The Global Spine Care Initiative: a systematic review of individual and community-based burden of spinal disorders in rural populations in low- and middle-income communities

Eric L Hurwitz, Kristi Randhawa, Paola Torres, Hainan Yu, Leslie Verville, Jan Hartvigsen, Pierre Côté, Scott Haldeman

Research output: Contribution to journalJournal articleResearchpeer-review

Abstract

Purpose: The purpose of this review was to synthesize literature on the burden of spinal disorders in rural communities to inform the Global Spine Care Initiative care pathway and model of care for their application in medically underserved areas and low- and middle-income countries. Methods: A systematic review was conducted. Inclusion criteria included all age groups with nonspecific low back pain, neck pain, and associated disorders, nonspecific thoracic spinal pain, musculoskeletal chest pain, radiculopathy, or spinal stenosis. Study designs included observational study design (case-control, cross-sectional, cohort, ecologic, qualitative) or review or meta-analysis. After study selection, studies with low or moderate risk of bias were qualitatively synthesized. Results: Of 1150 potentially relevant articles, 43 were eligible and included in the review. All 10 low and 18 moderate risk of bias studies were cross-sectional, 14 of which included rural residents only. All studies included estimates of low back pain prevalence, one included neck pain and one reported estimates for spinal disorders other than back or neck pain. The prevalence of low back pain appears greater among females and in those with less education, psychological factors (stress, anxiety, depression), and alcohol consumers. The literature is inconsistent as to whether back pain is more common in rural or urban areas. High risk of bias in many studies, lack of data on disability and other burden measures and few studies on conditions other than back and neck pain preclude a more comprehensive assessment of the individual and community-based burden of spinal disorders in less-developed communities. Conclusion: We identified few high-quality studies that may inform patients, providers, policymakers, and other stakeholders about spinal disorders and their burden on individuals and communities in most rural places of the developing world. These findings should be a call to action to devote resources for high-quality research to fill these knowledge gaps in medically underserved areas and low and middle-income countries. Graphical abstract: These slides can be retrieved under Electronic Supplementary Material. [Figure not available: see fulltext.].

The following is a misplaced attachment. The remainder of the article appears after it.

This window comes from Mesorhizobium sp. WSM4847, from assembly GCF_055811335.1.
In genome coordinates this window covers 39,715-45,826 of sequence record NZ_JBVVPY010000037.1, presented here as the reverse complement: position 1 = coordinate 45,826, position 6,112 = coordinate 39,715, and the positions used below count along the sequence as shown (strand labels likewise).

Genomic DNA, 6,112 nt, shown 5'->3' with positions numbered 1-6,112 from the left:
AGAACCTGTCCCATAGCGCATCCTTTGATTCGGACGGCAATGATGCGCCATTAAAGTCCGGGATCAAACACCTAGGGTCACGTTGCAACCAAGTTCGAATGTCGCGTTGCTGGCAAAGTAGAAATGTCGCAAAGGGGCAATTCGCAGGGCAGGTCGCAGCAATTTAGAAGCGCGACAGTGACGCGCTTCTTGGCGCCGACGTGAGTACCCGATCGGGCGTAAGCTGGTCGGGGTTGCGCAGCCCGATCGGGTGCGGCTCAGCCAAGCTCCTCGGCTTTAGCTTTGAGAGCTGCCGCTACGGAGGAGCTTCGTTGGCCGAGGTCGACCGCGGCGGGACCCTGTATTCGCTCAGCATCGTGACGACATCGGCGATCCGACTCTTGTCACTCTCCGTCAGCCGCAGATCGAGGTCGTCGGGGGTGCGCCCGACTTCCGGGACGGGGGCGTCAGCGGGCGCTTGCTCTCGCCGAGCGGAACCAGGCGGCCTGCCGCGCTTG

Original languageEnglish
JournalEuropean Spine Journal
Volume27
Issue numberSuppl. 6
Pages (from-to)802-815
ISSN0940-6719
DOIs
Publication statusPublished - Sep 2018

Keywords

  • Back pain
  • Global burden of disease
  • Neck pain
  • Spine
  • Humans
  • Occupational Diseases/epidemiology
  • Neck Pain/epidemiology
  • Health Behavior
  • Low Back Pain/epidemiology
  • Rural Population
  • Stress, Psychological/epidemiology
  • Developing Countries
  • Spinal Diseases/epidemiology

Fingerprint

Dive into the research topics of 'The Global Spine Care Initiative: a systematic review of individual and community-based burden of spinal disorders in rural populations in low- and middle-income communities'. Together they form a unique fingerprint.

Cite this